Road

Schleck admits Fuentes payment

Team CSC-Saxo Bank star Fränk Schleck has admitted he paid nearly 7000 euros to alleged blood-doping guru Dr. Eufemiano Fuentes in 2006, but denied he doped or ever met Fuentes. CSC-Saxo Bank boss Bjarne Riis suspended Schleck from racing Friday until Luxembourg authorities decide whether or not to move ahead with a disciplinary hearing that could result in a possible two-year racing ban.

Schleck denies doping, offers to submit to DNA test, CSC sidelines him

By Andrew Hood

Schleck says he paid for services not rendered.

Schleck says he paid for services not rendered.

Photo: Andrew Hood

Team CSC-Saxo Bank star Fränk Schleck has admitted he paid nearly 7000 euros to alleged blood-doping guru Dr. Eufemiano Fuentes in 2006, but denied he doped or ever met Fuentes.

CSC-Saxo Bank boss Bjarne Riis suspended Schleck from racing Friday until Luxembourg authorities decide whether or not to move ahead with a disciplinary hearing that could result in a possible two-year racing ban.

“We were very disappointed to hear that Fränk has been in contact with people who have done great harm to the sport and ruthlessly tarnished the most important principles that we all should adhere to in the fight against doping,” Riis said in a team statement released Friday. “For the moment, Fränk has to concentrate fully on this case and we will await further information from both the Luxembourg anti-doping committee and the UCI in order to make an assessment of our further actions in relation to this.”

The 28-year-old Schleck, who wore the yellow jersey in this year’s Tour de France, met with officials from the Luxembourg anti-doping agency (ALAD) and the UCI this week to explain why he transferred 6991.91 euros into a Swiss bank account owned by Fuentes, the controversial Spanish doctor at the center of the Operación Puerto doping scandal.

Riis said that contact between Fuentes and Schleck never advanced beyond “the point of initial contact and was interrupted two months before the Puerto case got public. He has shown great remorse in his attitude towards this serious blunder and he is fully aware that he has not been acting in accordance with the rules of the team.”

More than 50 cyclists were linked to Fuentes after Spanish authorities uncovered a widespread blood-doping ring in May 2006.

A Spanish judge officially closed the case this week, but repercussions of scandal continue to rattle through the sport.

Ivan Basso, a CSC team member in 2006, was one of nine riders excluded from the start of the 2006 Tour de France and, after months of denying any role in the Puerto scandal, admitted he worked with Fuentes with the “intention of doping” and served an 18-month ban set to end later this month.

Basso, along with Michele Scarponi and Jorg Jaksche, are the only riders to serve bans for links to the Puerto scandal.

The latest revelations could change that and Luxembourg officials have promised swift action on whether or not to move forward with any possible sporting bans against Schleck.

Luxembourg officials said Wednesday that Schleck has not broken any laws, but said it still considering opening a disciplinary action.

After evidence of the bank transfer was leaked, Schleck was outed by a German newspaper last week as “Amigo de Birillo” as one of the code names found in the Puerto papers in police raids.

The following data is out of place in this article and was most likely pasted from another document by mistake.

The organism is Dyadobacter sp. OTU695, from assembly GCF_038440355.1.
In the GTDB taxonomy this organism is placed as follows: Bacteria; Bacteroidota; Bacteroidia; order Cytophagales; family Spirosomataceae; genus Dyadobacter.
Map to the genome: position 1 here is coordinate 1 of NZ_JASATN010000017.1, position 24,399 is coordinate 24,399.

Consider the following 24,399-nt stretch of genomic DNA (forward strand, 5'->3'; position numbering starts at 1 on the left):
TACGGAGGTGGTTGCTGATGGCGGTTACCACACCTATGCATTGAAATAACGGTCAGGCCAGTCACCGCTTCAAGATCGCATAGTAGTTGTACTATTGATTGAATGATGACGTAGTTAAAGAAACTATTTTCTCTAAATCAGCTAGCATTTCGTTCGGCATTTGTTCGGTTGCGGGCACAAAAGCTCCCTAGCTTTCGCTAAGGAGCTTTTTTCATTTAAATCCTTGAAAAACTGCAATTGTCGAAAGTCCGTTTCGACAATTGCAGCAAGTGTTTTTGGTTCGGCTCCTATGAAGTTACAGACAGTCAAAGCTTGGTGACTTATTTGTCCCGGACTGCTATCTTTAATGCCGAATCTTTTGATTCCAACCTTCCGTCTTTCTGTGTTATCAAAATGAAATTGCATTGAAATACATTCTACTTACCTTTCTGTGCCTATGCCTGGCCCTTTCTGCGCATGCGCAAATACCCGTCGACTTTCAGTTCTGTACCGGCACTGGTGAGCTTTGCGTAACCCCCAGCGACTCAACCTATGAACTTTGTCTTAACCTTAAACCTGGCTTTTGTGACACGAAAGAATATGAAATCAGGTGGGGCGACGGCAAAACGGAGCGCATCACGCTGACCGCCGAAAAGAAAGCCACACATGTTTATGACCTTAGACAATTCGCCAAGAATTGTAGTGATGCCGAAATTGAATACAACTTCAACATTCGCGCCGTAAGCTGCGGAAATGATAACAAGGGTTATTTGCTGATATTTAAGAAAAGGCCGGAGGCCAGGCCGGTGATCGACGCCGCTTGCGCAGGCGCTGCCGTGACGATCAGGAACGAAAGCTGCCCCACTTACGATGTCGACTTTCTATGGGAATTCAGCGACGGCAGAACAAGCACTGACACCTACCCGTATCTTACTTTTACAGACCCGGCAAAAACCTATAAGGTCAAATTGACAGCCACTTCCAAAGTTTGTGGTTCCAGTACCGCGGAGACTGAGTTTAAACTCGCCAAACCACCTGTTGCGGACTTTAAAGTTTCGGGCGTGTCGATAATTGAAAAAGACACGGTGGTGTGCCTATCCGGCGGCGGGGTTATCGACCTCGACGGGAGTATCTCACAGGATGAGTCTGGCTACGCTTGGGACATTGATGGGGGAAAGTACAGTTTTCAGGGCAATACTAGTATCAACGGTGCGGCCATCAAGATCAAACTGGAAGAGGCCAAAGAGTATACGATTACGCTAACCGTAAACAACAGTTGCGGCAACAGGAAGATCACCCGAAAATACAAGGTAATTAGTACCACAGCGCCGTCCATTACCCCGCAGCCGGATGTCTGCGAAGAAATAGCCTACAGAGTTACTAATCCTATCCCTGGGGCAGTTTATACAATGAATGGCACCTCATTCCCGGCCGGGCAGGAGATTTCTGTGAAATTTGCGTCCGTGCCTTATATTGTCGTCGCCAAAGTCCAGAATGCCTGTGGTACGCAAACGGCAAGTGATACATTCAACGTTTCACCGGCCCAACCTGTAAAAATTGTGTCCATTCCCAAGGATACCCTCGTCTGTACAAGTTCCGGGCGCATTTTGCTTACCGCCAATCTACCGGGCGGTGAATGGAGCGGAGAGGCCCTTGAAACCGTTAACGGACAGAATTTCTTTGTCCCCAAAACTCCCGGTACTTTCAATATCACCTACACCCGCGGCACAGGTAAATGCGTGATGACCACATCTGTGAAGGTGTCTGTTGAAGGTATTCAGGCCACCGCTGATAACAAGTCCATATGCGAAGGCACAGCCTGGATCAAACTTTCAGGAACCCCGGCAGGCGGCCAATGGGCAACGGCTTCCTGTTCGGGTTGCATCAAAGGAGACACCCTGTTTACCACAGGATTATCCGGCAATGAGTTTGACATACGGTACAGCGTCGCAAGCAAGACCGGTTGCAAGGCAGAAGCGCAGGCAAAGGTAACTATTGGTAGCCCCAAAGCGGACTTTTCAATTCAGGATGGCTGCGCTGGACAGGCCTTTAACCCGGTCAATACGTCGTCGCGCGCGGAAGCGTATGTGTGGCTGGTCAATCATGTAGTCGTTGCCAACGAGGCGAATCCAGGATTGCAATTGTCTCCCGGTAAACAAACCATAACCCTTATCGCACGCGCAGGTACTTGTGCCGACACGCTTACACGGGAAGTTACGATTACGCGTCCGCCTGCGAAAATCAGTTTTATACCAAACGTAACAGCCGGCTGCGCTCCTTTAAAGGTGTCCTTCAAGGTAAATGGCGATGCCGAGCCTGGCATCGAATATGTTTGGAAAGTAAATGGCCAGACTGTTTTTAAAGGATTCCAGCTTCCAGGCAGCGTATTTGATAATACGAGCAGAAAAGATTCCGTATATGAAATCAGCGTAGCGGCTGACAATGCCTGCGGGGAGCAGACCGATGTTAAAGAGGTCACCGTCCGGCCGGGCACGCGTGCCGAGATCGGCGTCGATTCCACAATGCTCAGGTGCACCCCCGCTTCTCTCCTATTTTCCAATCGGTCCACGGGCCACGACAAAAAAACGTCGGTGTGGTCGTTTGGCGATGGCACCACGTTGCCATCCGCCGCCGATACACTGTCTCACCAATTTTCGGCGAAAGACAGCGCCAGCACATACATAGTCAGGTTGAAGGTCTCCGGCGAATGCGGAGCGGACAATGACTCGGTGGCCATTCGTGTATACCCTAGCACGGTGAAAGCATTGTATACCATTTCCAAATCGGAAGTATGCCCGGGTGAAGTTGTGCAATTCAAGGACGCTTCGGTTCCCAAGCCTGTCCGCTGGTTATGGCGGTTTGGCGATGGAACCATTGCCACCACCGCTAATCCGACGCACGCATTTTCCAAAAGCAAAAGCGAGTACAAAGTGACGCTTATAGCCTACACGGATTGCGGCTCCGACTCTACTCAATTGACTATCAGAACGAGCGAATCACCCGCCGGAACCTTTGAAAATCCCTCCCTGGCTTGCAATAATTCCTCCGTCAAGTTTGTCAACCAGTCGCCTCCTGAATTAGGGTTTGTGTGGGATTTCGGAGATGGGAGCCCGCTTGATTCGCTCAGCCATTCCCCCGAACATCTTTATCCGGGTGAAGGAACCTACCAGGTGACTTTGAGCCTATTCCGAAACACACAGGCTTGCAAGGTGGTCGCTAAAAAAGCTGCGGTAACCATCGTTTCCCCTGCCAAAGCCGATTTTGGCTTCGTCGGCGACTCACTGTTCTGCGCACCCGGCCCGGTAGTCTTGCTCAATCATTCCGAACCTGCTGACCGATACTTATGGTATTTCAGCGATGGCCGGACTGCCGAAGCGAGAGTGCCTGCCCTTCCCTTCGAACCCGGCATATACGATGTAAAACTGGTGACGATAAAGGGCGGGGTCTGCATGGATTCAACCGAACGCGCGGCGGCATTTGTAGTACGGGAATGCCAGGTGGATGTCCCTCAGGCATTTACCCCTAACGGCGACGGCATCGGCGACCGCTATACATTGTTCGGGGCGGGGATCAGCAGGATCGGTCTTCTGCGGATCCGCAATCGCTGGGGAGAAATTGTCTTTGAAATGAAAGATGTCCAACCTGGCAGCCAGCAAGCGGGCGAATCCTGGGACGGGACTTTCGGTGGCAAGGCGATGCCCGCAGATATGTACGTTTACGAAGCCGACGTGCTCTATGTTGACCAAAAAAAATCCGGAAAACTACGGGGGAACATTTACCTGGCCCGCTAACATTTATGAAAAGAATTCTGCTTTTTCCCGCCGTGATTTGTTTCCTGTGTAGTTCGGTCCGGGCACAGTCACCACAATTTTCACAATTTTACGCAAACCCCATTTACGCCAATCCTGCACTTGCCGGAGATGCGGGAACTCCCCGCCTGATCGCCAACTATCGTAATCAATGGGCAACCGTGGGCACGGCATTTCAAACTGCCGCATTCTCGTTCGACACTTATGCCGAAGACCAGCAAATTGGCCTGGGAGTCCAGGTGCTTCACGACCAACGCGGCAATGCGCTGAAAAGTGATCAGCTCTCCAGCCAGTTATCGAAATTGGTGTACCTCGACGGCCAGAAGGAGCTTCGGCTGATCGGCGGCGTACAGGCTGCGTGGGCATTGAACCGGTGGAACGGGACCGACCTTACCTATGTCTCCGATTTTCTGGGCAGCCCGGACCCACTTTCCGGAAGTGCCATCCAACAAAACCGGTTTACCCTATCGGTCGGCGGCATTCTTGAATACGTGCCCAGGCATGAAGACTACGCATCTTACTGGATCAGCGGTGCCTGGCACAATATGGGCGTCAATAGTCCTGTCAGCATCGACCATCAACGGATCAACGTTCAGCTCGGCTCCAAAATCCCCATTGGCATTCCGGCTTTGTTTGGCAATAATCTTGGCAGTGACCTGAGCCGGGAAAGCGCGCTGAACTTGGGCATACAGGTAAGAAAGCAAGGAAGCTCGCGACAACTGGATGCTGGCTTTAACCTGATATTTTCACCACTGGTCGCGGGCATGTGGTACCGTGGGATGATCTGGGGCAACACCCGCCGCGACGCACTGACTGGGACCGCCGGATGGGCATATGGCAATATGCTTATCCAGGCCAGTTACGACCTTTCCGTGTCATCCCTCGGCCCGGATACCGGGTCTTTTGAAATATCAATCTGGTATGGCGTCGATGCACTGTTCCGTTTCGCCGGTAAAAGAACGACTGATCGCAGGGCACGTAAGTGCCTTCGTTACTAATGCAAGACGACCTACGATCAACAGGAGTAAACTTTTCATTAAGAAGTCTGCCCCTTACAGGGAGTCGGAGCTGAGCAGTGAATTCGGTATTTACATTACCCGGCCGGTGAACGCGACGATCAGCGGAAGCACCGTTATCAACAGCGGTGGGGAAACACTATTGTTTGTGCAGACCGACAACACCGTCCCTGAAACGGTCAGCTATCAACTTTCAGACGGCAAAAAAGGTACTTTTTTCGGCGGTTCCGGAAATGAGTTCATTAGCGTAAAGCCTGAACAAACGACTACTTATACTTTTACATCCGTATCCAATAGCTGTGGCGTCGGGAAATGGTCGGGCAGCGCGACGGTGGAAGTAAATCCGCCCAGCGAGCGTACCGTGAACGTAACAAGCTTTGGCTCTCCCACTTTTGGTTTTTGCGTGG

Citing a lack of evidence to stop him, UCI officials allowed Schleck to race in Sunday’s road cycling world championships in Varese, Italy, where he finished 41st at 4:53 back.

Schleck appeared before Luxembourg officials on Wednesday.

According to testimony, it appears that no further transactions were made into the Swiss account.

According to CSC-Saxo Bank officials, Schleck admitted to the following:

? He never used or attempted use of a prohibited substance or a prohibited method.


? He has confirmed that he has made the bank transaction to the Swiss account in march 2006, in order to receive training advice by experts who presumably worked with some of the biggest names in the sport. At the time, Fränk Schleck had no reason to believe that this was not the case. There was no suspicion on his behalf of any unlawful action. He interrupted the contact after taking advice from his father and his near friends.


? He deeply regrets having taken initial contact to these people and confirms to both his team and the Luxembourg Anti-doping committee that his involvement never went beyond the initial contact, i.e. the bank transfer.


? He has never received, nor made use of any services from these people – including Eufemiamo Fuentes, whom he has never met. He did not know the name of Mr. Fuentes until the Puerto case was revealed on May 23th by the Spanish authorities. He realized the link between his contact and Mr Fuentes only a couple of weeks after this date.


? He is fully prepared to give a sample of his DNA to relevant authorities to prove that he has not stored blood in Madrid or elsewhere in order to make use of illegal performance enhancing methods.


? He admits having made a serious blunder in taking contact to and transferring the money to the bank account and he quickly became aware that he should not continue any working relationship with these people.

Team CSC-Saxo Bank officials also insisted that Schleck’s blood values “from then and now show no indication of any tampering, manipulation or anything that could suggest the use of illegal substances or methods. This has been confirmed by Dr Rasmus Damsgaard, Bispebjerg University Hospital who has analyzed the values,” a statement read.